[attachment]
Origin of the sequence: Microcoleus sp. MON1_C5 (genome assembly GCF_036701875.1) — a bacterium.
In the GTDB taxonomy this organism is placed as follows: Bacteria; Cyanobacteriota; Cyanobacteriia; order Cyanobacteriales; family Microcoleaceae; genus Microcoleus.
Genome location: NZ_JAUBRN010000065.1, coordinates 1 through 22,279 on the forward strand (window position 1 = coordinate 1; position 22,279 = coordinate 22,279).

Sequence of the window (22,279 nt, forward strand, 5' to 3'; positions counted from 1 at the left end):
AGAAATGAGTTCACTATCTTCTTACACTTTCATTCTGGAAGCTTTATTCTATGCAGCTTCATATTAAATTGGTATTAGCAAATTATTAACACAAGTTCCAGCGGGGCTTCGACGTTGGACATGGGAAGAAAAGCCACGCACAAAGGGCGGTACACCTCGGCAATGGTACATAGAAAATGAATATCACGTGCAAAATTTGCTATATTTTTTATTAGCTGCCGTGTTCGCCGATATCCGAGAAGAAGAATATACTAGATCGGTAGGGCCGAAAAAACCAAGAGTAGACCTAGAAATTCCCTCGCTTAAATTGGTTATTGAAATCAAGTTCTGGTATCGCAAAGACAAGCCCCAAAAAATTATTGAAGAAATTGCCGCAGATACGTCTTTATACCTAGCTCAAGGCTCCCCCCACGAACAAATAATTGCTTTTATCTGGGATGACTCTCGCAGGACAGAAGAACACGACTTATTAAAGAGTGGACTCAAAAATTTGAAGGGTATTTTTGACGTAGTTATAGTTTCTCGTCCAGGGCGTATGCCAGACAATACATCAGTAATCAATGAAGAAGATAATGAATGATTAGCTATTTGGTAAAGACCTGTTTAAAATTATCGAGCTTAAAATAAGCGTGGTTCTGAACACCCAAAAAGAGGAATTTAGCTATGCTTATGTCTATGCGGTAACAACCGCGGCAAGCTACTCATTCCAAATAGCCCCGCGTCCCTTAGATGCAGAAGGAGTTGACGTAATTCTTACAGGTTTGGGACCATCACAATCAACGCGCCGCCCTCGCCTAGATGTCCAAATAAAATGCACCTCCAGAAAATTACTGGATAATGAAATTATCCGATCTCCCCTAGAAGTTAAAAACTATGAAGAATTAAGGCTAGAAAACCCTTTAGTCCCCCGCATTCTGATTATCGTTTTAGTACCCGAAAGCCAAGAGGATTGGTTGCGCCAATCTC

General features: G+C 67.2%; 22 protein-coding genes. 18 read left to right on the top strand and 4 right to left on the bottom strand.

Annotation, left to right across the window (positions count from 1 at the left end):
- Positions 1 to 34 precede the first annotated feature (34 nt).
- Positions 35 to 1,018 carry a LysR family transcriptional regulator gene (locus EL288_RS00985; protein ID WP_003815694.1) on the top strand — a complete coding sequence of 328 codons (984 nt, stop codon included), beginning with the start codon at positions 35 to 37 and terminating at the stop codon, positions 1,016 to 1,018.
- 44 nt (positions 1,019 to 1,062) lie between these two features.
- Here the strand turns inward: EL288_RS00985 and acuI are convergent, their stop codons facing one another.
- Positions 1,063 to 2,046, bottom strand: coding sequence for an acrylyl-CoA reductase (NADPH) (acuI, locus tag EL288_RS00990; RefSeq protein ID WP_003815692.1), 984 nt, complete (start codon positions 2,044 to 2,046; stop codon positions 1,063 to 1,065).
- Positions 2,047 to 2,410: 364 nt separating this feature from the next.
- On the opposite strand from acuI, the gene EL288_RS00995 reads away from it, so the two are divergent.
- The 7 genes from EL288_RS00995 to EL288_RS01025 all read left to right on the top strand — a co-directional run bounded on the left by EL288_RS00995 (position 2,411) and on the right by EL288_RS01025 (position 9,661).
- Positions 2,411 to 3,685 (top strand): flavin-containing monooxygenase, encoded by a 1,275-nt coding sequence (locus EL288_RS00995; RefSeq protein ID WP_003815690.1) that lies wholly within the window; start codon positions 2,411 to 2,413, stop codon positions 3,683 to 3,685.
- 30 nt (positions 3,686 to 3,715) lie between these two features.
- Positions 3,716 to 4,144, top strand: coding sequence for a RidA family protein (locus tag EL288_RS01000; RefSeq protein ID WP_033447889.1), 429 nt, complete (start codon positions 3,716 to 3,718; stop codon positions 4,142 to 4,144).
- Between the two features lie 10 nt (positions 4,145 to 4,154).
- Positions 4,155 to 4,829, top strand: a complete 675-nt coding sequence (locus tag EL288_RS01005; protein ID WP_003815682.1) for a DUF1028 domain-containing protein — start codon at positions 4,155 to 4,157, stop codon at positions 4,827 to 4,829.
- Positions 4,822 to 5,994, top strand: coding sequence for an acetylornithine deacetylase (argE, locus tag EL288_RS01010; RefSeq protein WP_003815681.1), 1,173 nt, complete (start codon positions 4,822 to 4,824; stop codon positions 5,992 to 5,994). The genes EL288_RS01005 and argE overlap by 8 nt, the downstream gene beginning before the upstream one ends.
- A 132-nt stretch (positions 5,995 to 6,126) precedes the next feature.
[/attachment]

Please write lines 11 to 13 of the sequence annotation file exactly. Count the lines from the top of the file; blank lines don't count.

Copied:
- Here the strand turns inward: EL288_RS00985 and acuI are convergent, their stop codons facing one another.
- Positions 1,063 to 2,046, bottom strand: coding sequence for an acrylyl-CoA reductase (NADPH) (acuI, locus tag EL288_RS00990; RefSeq protein ID WP_003815692.1), 984 nt, complete (start codon positions 2,044 to 2,046; stop codon positions 1,063 to 1,065).
- Positions 2,047 to 2,410: 364 nt separating this feature from the next.